Local attorney assess implications for business
In the larger news surrounding the recent Supreme Court decision on the Affordable Care act, a local law professor found herself sharing a small part of the limelight. Nicole Huberfeld, University of Kentucky Gallion & Baker Professor of Law, was cited by Justice Ruth Bader Ginsberg in a portion of her concurring opinion dealing with the expansion of Medicaid. Professor Huberfeld has done a significant portion of research and writing on the intersection of constitutional law and healthcare law, with a focus on federal spending, federalism and federal healthcare programs. Much of her recent writings have focused on Medicaid, and one of those articles found its way into a footnote in Ginsberg’s concurrence.
She didn’t find out on her own, however. She was busy reading and mentally digesting the opinion and hadn’t reached Ginsberg’s concurrence when someone told her.
Otherwise, she said, she might not have even known.
Knowing that one of the justices, or at least one of their clerks was reading her work was “amazing,” as well as “Thrilling…humbling.”
Huberfeld was quick to downplay the importance of the citation: “My work was cited for an historical point. It was really just used for background. But that’s okay.”
Still, for Huberfeld, there was a small element of enchantment with the idea of being cited by a Supreme Court justice in an opinion.
“We sometimes feel that we perform our research and publish it and get it out there, and to know that someone is actually reading it is really gratifying,” said Huberfeld. “When you write, you hope that someone reads your research.”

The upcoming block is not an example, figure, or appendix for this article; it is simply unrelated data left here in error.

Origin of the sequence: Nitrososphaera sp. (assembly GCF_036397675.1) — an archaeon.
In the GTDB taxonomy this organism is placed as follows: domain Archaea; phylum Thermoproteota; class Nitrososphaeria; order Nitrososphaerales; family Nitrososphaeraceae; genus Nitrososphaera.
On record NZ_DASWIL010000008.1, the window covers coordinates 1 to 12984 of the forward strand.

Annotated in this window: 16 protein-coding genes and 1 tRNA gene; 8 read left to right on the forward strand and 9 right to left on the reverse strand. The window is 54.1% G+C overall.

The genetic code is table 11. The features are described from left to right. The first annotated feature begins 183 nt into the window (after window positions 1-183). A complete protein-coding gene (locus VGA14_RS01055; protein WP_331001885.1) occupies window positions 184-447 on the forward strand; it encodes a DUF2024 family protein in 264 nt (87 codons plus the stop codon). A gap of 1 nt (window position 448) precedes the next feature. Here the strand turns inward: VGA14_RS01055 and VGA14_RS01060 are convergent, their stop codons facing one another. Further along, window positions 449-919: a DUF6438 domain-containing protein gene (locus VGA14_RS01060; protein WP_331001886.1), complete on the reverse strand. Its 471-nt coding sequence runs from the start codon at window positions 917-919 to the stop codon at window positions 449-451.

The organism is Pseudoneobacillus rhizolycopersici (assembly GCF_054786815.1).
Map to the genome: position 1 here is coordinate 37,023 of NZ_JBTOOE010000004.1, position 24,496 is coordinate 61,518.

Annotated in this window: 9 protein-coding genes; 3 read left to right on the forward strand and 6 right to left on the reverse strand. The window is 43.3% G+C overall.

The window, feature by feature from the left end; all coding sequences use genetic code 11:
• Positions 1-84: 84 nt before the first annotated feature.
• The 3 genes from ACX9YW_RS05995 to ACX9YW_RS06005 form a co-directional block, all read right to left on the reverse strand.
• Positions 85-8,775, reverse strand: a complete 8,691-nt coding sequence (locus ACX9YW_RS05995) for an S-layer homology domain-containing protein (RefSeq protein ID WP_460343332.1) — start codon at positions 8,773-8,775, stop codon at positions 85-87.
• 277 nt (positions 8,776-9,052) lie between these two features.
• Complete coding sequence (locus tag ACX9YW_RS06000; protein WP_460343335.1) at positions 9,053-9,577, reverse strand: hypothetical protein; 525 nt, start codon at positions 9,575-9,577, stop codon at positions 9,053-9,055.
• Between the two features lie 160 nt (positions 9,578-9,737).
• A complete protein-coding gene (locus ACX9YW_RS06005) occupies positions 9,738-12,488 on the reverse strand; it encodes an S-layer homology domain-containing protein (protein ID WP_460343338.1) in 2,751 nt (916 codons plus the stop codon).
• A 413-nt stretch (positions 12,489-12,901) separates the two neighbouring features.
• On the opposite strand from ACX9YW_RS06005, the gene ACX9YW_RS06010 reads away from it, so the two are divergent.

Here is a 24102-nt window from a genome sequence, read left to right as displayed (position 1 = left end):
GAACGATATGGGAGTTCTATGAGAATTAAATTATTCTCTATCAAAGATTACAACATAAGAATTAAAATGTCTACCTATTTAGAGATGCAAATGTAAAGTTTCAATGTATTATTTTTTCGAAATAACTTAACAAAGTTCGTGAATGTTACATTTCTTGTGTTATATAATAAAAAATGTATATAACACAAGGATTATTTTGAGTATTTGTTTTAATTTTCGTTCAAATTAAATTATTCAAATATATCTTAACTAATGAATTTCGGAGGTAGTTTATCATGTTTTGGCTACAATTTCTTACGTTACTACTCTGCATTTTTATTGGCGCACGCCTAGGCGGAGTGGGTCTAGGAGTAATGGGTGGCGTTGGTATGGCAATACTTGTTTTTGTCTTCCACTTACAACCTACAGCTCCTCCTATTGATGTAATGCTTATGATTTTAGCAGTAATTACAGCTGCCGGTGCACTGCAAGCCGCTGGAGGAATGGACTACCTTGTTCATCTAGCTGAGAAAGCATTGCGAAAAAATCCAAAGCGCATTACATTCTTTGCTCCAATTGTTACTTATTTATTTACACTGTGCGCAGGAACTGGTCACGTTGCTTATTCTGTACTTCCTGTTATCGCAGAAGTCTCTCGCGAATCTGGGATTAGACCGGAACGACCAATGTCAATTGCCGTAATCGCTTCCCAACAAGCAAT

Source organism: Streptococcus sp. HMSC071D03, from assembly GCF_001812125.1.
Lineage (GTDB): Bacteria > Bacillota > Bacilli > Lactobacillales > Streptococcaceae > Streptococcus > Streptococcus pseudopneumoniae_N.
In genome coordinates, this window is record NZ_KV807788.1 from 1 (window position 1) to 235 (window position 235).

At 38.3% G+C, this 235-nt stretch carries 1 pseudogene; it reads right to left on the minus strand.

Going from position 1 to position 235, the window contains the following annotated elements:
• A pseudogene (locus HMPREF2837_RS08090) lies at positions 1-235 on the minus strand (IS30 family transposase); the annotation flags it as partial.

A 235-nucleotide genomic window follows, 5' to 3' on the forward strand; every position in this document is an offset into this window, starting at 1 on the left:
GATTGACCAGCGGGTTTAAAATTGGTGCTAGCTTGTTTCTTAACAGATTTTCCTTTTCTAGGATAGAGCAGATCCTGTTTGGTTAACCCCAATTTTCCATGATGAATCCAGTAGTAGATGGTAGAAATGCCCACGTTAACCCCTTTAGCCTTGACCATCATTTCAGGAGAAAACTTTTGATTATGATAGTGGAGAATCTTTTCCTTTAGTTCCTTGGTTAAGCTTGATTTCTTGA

“Anyone,” she added, with a laugh.
Last Thursday’s ruling by the Supreme Court upholding the provisions of the Affordable Care Act removed the final impediment to the implementation of the law, which will have a considerable impact on the changing face of healthcare across the United States.
The key questions for the Supreme Court dealt with the individual mandate and Medicaid expansion (increasing qualified coverage) provisions of the Affordable Care Act. The Court considered the question of whether these components exceeded Congress’ powers under the Constitution. If they were found to be unconstitutional, the question then would be whether those specific provisions could be severable from the rest of the law or the entire law would have to be invalidated.
“The general presumption is that they will not strike down the whole thing. Usually there is a severability clause in the law so that courts wouldn’t be confronted with the issue,” said Doug McSwain, a partner at Wyatt, Tarrant and Combs. “The Affordable Care Act didn’t have a severability clause, though.”
The Court upheld the constitutionality of the individual mandate provision in a 5-4 ruling.
According to Professor Huberfeld, the Medicaid expansion provision was upheld, but modified.